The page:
It was so them

Paul and Michael abandoned plans for a quick ceremony in Maryland for a gathering of 100 at their farmhouse on the 20th anniversary of their first date.

Michael's brother Edward performed the ceremony, which included a Polish blessing to honor Paul's grandmother Teresa. The grooms, Michael's brothers, and his father, Edward, all wore Campbell tartan kilts in a nod to the Campbells' Scottish heritage.

"We wrote our own vows," Paul said, "which made everyone cry, including us."

Michael started with the story of pizza with Charlie Chaplin, listed the many reasons he loved Paul, and ended with a quote from Maya Angelou.

Paul's vows were a customized version of "I Will Never Leave You," a song from the musical Side Show, which the couple saw together. The original is about Siamese twins literally joined at the hip, but Paul recited, "I will always love you" instead. There was no need to change the lyric, "We were meant to share this moment."

They exchanged the same rings they'd worn for years, with their wedding date newly inscribed inside.

After the outdoor ceremony came the kind of "knock-down, drag-out party" their house seems made for, Michael said.

Pasta, salad, and grilled foods were served at stations, and those stations and the seating were placed strategically indoors and out to encourage guests to mingle.

Kriebel's Custom Bakery in Eagleville made a replica of their barn-turned-house from cake, with pig, dog, and cow cupcakes surrounding it.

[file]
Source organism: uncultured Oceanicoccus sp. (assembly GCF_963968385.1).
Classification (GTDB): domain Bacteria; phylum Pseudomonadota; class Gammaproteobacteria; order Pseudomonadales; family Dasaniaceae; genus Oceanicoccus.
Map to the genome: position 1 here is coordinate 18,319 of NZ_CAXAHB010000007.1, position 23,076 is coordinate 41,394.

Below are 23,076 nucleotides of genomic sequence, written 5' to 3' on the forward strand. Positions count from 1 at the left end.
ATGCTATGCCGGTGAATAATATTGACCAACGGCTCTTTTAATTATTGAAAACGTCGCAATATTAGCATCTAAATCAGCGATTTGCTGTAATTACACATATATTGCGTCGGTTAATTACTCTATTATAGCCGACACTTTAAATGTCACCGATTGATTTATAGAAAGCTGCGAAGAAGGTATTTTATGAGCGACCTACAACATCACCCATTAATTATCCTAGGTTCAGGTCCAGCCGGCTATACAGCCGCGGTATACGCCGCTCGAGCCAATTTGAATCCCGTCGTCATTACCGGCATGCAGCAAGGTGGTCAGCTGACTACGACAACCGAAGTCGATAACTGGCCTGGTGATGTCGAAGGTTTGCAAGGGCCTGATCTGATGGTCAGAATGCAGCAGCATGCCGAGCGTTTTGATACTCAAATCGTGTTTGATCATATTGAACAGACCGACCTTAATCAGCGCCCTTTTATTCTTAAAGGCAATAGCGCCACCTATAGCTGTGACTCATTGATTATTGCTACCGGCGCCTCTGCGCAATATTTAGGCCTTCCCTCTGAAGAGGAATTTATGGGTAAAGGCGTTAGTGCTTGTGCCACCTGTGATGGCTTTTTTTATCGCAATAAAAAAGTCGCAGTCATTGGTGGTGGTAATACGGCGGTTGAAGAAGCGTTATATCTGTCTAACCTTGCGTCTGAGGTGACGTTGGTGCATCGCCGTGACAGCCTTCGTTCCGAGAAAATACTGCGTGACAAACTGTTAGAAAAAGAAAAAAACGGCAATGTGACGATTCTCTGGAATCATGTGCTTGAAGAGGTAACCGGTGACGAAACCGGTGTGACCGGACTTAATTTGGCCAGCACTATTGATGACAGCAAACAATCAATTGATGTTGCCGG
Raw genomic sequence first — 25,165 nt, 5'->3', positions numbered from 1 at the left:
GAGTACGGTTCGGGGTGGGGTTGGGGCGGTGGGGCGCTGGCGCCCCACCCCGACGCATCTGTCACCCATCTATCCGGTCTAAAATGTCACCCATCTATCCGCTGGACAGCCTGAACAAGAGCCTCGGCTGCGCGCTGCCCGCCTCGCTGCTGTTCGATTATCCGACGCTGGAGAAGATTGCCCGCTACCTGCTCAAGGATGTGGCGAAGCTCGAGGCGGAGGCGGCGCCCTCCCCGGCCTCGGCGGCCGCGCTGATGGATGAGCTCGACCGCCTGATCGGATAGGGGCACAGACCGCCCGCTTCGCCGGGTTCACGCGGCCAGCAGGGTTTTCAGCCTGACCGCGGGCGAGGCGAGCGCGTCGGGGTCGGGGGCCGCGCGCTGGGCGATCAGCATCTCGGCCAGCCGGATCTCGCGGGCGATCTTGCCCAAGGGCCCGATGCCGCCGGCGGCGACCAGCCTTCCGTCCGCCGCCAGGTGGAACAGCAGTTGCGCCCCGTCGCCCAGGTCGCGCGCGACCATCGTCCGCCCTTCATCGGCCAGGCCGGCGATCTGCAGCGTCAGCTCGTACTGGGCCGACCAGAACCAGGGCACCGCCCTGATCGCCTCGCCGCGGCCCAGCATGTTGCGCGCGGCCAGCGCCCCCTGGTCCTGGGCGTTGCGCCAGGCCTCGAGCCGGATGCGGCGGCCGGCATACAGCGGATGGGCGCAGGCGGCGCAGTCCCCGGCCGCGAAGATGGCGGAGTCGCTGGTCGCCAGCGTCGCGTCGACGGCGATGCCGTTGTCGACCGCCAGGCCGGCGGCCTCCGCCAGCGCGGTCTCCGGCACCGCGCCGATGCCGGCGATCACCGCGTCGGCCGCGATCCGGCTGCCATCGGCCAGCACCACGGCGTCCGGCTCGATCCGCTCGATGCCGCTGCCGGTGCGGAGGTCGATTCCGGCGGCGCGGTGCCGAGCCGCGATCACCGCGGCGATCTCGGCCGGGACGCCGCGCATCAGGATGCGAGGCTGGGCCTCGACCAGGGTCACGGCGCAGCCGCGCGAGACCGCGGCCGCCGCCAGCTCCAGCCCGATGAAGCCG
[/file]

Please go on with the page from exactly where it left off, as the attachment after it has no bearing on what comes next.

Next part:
The mojitos featured mint the couple grew. Slices of apples from their orchard bobbed in the sangria. And local gin mixed with rhubarb liquor to create a Rhuby Slipper.

A bus shuttled guests back and forth to the hotel, so no one had to be a designated driver.

Awestruck

Michael tried to control his emotions as he read his vows. "Then I looked over, and Paul was not doing a very good job at controlling his. And then I looked out at the sea of our friends, and none of them were doing a good job controlling theirs. That's when I lost it," he said. "It hit me right then and there how special and how wonderful this was."

Paul said he might have gotten through his vows to Michael without crying if he had gone first. It was like "having an out-of-body experience," saying those words, he said. "I had tunnel vision, it was like only the two of us were there."

Discretionary spending

A bargain: Berwick's Forget Me Not Vintage Rentals offered free chairs to the first same-sex couple to sign with them after same-sex marriage became legal in the state.

The splurge: Some of their other rentals, including vintage china and silver, tables made from old cable spools, and farm tables.

The getaway

A 10-day tour of New England.

Love: BEHIND THE SCENES

Officiant: Edward P. Campbell, groom Michael's brother.

Venue: The couple's home, Phoenixville.

Catering: Semplice Catering,

King of Prussia.

Flowers: Flowers: Village Flower Shop, Spring City, Pa.

Photo: Jodi White,

groom Michael's cousin.